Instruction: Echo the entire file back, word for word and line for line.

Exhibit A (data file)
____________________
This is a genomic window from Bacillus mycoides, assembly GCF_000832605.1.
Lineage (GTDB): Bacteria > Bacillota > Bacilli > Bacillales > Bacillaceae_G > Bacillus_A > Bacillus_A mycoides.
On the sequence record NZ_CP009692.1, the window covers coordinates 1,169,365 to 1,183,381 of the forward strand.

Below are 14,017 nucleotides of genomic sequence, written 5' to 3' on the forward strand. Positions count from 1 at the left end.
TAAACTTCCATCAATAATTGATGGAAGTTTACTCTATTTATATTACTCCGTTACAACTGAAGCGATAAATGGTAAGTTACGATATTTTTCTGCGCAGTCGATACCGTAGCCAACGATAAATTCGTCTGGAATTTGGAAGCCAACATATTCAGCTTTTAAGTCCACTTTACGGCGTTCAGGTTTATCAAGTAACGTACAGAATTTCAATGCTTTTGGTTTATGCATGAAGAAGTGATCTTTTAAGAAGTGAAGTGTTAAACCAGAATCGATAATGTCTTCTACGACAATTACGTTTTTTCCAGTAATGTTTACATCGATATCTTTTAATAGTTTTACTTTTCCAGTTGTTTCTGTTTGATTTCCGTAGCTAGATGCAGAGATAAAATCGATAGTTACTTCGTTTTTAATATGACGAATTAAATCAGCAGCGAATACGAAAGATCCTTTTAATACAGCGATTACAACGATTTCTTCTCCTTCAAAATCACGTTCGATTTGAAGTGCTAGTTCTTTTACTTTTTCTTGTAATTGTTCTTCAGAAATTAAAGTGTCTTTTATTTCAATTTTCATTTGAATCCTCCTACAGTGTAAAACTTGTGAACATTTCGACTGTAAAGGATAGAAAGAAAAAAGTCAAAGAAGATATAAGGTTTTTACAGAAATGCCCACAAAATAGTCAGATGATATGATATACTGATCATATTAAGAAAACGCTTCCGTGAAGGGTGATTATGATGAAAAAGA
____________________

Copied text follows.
This is a genomic window from Bacillus mycoides, assembly GCF_000832605.1.
Lineage (GTDB): Bacteria > Bacillota > Bacilli > Bacillales > Bacillaceae_G > Bacillus_A > Bacillus_A mycoides.
On the sequence record NZ_CP009692.1, the window covers coordinates 1,169,365 to 1,183,381 of the forward strand.

Below are 14,017 nucleotides of genomic sequence, written 5' to 3' on the forward strand. Positions count from 1 at the left end.
TAAACTTCCATCAATAATTGATGGAAGTTTACTCTATTTATATTACTCCGTTACAACTGAAGCGATAAATGGTAAGTTACGATATTTTTCTGCGCAGTCGATACCGTAGCCAACGATAAATTCGTCTGGAATTTGGAAGCCAACATATTCAGCTTTTAAGTCCACTTTACGGCGTTCAGGTTTATCAAGTAACGTACAGAATTTCAATGCTTTTGGTTTATGCATGAAGAAGTGATCTTTTAAGAAGTGAAGTGTTAAACCAGAATCGATAATGTCTTCTACGACAATTACGTTTTTTCCAGTAATGTTTACATCGATATCTTTTAATAGTTTTACTTTTCCAGTTGTTTCTGTTTGATTTCCGTAGCTAGATGCAGAGATAAAATCGATAGTTACTTCGTTTTTAATATGACGAATTAAATCAGCAGCGAATACGAAAGATCCTTTTAATACAGCGATTACAACGATTTCTTCTCCTTCAAAATCACGTTCGATTTGAAGTGCTAGTTCTTTTACTTTTTCTTGTAATTGTTCTTCAGAAATTAAAGTGTCTTTTATTTCAATTTTCATTTGAATCCTCCTACAGTGTAAAACTTGTGAACATTTCGACTGTAAAGGATAGAAAGAAAAAAGTCAAAGAAGATATAAGGTTTTTACAGAAATGCCCACAAAATAGTCAGATGATATGATATACTGATCATATTAAGAAAACGCTTCCGTGAAGGGTGATTATGATGAAAAAGA